Brad Keselowski was running at the end of every race in 2016 — until the Chase. Keselowski won four times in 2016 — but not in the Chase. Keselowski did everything right in the first 26 races. He won. He avoided trouble. He looked like a contender for his second title in NASCAR’s top series. And then the Chase happened.
Keselowski entered NASCAR’s playoff as the points leader on the strength of his four wins and sailed through the round of 16 with three top 5s in three races. His name was penciled in on a shortening list of favorites to still be standing at Homestead-Miami Speedway in November. He kicked off the round of 12 with a top 10 at Charlotte. And then it all fell apart. A crash at Kansas left Keselowski with his back against the wall at Talladega. The Michigan native came through, leading 90 laps and looking like he’d coast to the win. Instead, for the first and only time in 2016, the engine in his No. 2 Ford gave up the ghost, sealing his fate as an also-ran.
There’s so much about Keselowski’s 2016 season to celebrate, but his 12th-place finish in the standings is what goes into the record book. He’s spent a couple of seasons now in the shadow of his younger teammate, Joey Logano, who won more races than anyone in 2015 and came up just shy of the title at Homestead in 2016. But Keselowski already has one title in the Premier Series, and he’s got everything Logano has in terms of equipment from Team Penske. And that makes him a very legitimate threat to win another one.
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With seven full seasons in the top series behind him, it’s easy to forget that Keselowski is just 33 years old. He’s just entering his competitive prime. He’s got the best that owner Roger Penske has to offer in terms of equipment (Penske has been racing and winning for 50 years now, so he’s doing something right). He’s got some of the best power plants in the sport, courtesy of Roush Yates. He’s got a hand-picked teammate in Logano with whom he can work closely, as the two have a similar driving style. That aggressive style is Keselowski’s strength, but it can also be his Achilles’ heel. He’s not likely to back down from a real estate dispute on the track, and sometimes that doesn’t end well. Keselowski has earned both respect and ire on the track, and his volatility can be a detriment if someone crosses him.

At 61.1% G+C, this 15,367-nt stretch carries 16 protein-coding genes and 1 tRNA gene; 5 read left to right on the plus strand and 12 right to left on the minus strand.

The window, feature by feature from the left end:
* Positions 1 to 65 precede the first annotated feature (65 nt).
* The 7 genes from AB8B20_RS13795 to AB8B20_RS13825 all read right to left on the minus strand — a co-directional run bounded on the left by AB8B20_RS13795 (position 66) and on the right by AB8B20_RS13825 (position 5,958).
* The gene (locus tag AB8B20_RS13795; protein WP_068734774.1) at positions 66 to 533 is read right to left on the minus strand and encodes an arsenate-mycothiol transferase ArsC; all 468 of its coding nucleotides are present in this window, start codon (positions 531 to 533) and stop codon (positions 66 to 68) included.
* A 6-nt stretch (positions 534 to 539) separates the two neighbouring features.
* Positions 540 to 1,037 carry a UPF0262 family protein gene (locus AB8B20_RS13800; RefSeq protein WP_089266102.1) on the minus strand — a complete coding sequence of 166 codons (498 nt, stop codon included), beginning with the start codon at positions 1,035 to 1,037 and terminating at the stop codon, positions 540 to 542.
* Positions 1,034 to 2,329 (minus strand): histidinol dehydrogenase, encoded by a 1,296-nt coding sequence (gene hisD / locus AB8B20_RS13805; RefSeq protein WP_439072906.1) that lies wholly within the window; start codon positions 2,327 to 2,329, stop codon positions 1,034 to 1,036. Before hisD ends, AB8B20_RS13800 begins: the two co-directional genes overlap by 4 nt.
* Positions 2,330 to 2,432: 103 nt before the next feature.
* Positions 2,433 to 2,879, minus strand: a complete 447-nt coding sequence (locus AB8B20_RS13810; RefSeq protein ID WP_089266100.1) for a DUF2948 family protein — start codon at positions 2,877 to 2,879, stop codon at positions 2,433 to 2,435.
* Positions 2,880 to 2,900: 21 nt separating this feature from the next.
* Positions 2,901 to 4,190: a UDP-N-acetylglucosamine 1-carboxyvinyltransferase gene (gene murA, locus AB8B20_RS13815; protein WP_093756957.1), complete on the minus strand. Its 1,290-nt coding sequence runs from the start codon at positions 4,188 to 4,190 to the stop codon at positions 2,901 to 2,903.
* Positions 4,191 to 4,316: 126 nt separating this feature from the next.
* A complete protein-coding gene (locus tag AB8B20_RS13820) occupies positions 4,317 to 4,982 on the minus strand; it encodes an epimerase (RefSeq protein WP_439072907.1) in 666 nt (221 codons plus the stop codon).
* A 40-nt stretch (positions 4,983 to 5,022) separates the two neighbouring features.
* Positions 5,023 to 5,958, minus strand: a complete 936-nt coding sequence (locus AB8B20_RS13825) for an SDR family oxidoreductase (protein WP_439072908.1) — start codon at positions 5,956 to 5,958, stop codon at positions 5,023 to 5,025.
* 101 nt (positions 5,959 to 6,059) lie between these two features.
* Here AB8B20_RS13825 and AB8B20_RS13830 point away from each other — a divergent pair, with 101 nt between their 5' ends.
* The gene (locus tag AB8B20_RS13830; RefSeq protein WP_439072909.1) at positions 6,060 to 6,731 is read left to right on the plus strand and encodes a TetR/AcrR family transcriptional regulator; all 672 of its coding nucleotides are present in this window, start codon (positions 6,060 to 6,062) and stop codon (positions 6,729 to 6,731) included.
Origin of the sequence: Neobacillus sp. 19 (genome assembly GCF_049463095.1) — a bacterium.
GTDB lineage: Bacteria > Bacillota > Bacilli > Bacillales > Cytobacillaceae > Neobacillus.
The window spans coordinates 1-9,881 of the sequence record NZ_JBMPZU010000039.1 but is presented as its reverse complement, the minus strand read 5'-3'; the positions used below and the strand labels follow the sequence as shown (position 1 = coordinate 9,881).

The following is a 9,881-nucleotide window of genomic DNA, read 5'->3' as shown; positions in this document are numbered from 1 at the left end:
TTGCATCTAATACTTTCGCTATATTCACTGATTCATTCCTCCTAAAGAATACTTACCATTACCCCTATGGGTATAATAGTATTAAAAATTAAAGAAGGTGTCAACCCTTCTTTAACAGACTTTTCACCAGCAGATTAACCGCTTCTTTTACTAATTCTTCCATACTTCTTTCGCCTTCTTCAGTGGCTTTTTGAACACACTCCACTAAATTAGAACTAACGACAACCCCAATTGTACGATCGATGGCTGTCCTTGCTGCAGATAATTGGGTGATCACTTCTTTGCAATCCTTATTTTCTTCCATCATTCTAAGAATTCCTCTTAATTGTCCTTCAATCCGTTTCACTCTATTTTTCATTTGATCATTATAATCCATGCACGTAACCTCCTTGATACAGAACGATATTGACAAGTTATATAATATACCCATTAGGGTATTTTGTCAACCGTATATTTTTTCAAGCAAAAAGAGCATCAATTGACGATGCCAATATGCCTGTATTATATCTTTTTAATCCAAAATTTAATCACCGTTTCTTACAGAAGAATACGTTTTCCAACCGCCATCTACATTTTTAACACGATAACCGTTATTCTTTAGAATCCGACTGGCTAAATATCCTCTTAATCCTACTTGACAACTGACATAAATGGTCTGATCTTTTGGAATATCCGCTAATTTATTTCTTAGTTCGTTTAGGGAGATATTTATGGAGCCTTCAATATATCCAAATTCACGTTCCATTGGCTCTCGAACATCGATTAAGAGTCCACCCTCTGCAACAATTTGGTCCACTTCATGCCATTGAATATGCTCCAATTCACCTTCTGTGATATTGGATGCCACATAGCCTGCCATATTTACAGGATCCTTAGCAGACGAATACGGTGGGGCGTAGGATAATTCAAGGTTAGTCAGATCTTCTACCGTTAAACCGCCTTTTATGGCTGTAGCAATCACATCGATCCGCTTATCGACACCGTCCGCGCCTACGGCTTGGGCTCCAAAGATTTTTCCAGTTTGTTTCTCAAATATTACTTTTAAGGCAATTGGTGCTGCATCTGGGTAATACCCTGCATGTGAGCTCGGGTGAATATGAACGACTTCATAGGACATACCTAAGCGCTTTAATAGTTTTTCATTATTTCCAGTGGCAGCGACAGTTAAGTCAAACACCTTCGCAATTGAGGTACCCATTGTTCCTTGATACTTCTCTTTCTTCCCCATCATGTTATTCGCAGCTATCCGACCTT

Keselowski and Paul Wolfe have also become one of the most formidable driver-crew chief combinations in the sport. The two were paired in Keselowski’s second year with Penske in 2011 and immediately made a statement, winning three races and finishing fifth in points. A former racer himself, Wolfe is able to translate what his driver is feeling into speed on the track and handles Keselowski’s outspoken personality perfectly. Each has elevated the other — the hallmark of a great match.
Keselowski’s outspoken nature would ruffle the feathers of a lot of the corporate sponsors in the sport, but he’s a perfect fit with Miller Lite — a company that has backed similarly outspoken drivers Rusty Wallace and Kurt Busch in the past and one that seems more than happy to let the driver be himself. Fans may either love him or loathe him, but his sponsor lets him make his own bed, a rarity in today’s NASCAR, but a key to their successful relationship. Other sponsors who will be back with Keselowski this season include Würth, Alliance Truck Parts, AutoTrader.com and SKF.
Keselowski faces a stacked field and stiff competition this season, not the least of which comes from his own teammate. But he’s run in the same company and come out on top, so it wouldn’t be a surprise to see him win a bunch of races again. It also wouldn’t be a surprise if Keselowski found himself in some sort of controversy for something he said or did. There’s a good possibility we will see some of both.